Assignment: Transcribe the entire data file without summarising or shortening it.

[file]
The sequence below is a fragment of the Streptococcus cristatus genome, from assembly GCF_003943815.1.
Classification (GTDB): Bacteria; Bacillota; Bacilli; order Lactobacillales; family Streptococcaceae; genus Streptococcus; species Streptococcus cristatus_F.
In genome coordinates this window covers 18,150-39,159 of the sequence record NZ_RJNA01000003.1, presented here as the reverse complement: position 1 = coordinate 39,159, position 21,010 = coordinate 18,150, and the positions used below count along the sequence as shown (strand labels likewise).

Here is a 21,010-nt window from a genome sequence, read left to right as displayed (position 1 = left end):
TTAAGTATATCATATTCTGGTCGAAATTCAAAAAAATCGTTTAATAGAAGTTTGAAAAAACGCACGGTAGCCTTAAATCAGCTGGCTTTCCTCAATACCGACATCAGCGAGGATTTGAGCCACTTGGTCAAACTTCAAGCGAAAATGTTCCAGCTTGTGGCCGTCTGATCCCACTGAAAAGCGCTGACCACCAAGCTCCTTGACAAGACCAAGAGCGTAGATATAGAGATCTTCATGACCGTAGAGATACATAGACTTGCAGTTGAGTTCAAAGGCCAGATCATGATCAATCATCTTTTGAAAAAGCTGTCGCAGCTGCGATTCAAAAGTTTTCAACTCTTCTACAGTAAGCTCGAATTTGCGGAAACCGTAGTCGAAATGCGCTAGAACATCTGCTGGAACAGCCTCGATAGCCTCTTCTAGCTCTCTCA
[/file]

The sequence below is a fragment of the Streptococcus cristatus genome, from assembly GCF_003943815.1.
Classification (GTDB): Bacteria; Bacillota; Bacilli; order Lactobacillales; family Streptococcaceae; genus Streptococcus; species Streptococcus cristatus_F.
In genome coordinates this window covers 18,150-39,159 of the sequence record NZ_RJNA01000003.1, presented here as the reverse complement: position 1 = coordinate 39,159, position 21,010 = coordinate 18,150, and the positions used below count along the sequence as shown (strand labels likewise).

Here is a 21,010-nt window from a genome sequence, read left to right as displayed (position 1 = left end):
TTAAGTATATCATATTCTGGTCGAAATTCAAAAAAATCGTTTAATAGAAGTTTGAAAAAACGCACGGTAGCCTTAAATCAGCTGGCTTTCCTCAATACCGACATCAGCGAGGATTTGAGCCACTTGGTCAAACTTCAAGCGAAAATGTTCCAGCTTGTGGCCGTCTGATCCCACTGAAAAGCGCTGACCACCAAGCTCCTTGACAAGACCAAGAGCGTAGATATAGAGATCTTCATGACCGTAGAGATACATAGACTTGCAGTTGAGTTCAAAGGCCAGATCATGATCAATCATCTTTTGAAAAAGCTGTCGCAGCTGCGATTCAAAAGTTTTCAACTCTTCTACAGTAAGCTCGAATTTGCGGAAACCGTAGTCGAAATGCGCTAGAACATCTGCTGGAACAGCCTCGATAGCCTCTTCTAGCTCTCTCA